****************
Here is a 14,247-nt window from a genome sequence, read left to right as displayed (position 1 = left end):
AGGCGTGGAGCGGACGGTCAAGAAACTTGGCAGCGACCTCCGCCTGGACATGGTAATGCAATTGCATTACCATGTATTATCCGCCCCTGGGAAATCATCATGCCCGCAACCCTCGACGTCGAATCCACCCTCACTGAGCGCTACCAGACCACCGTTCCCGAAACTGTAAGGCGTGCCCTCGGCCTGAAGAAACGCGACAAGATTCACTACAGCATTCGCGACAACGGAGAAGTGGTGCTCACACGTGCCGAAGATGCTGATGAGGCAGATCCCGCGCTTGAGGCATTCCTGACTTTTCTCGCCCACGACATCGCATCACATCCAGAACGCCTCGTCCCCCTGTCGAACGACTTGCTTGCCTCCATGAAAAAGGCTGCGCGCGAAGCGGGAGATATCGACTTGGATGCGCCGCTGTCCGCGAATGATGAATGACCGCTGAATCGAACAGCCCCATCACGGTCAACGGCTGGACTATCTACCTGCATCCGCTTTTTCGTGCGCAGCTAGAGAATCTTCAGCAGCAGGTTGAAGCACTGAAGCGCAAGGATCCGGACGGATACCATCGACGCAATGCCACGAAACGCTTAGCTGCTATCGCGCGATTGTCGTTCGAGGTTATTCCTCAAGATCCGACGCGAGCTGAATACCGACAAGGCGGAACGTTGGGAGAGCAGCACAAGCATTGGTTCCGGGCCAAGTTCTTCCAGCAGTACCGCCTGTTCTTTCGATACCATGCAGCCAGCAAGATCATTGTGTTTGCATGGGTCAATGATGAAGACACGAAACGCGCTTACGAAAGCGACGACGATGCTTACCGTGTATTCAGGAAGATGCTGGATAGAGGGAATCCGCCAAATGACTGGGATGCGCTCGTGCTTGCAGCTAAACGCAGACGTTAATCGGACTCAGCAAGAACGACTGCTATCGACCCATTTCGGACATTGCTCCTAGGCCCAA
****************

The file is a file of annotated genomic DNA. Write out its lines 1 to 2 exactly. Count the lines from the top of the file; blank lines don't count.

Here is a 14,247-nt window from a genome sequence, read left to right as displayed (position 1 = left end):
AGGCGTGGAGCGGACGGTCAAGAAACTTGGCAGCGACCTCCGCCTGGACATGGTAATGCAATTGCATTACCATGTATTATCCGCCCCTGGGAAATCATCATGCCCGCAACCCTCGACGTCGAATCCACCCTCACTGAGCGCTACCAGACCACCGTTCCCGAAACTGTAAGGCGTGCCCTCGGCCTGAAGAAACGCGACAAGATTCACTACAGCATTCGCGACAACGGAGAAGTGGTGCTCACACGTGCCGAAGATGCTGATGAGGCAGATCCCGCGCTTGAGGCATTCCTGACTTTTCTCGCCCACGACATCGCATCACATCCAGAACGCCTCGTCCCCCTGTCGAACGACTTGCTTGCCTCCATGAAAAAGGCTGCGCGCGAAGCGGGAGATATCGACTTGGATGCGCCGCTGTCCGCGAATGATGAATGACCGCTGAATCGAACAGCCCCATCACGGTCAACGGCTGGACTATCTACCTGCATCCGCTTTTTCGTGCGCAGCTAGAGAATCTTCAGCAGCAGGTTGAAGCACTGAAGCGCAAGGATCCGGACGGATACCATCGACGCAATGCCACGAAACGCTTAGCTGCTATCGCGCGATTGTCGTTCGAGGTTATTCCTCAAGATCCGACGCGAGCTGAATACCGACAAGGCGGAACGTTGGGAGAGCAGCACAAGCATTGGTTCCGGGCCAAGTTCTTCCAGCAGTACCGCCTGTTCTTTCGATACCATGCAGCCAGCAAGATCATTGTGTTTGCATGGGTCAATGATGAAGACACGAAACGCGCTTACGAAAGCGACGACGATGCTTACCGTGTATTCAGGAAGATGCTGGATAGAGGGAATCCGCCAAATGACTGGGATGCGCTCGTGCTTGCAGCTAAACGCAGACGTTAATCGGACTCAGCAAGAACGACTGCTATCGACCCATTTCGGACATTGCTCCTAGGCCCAA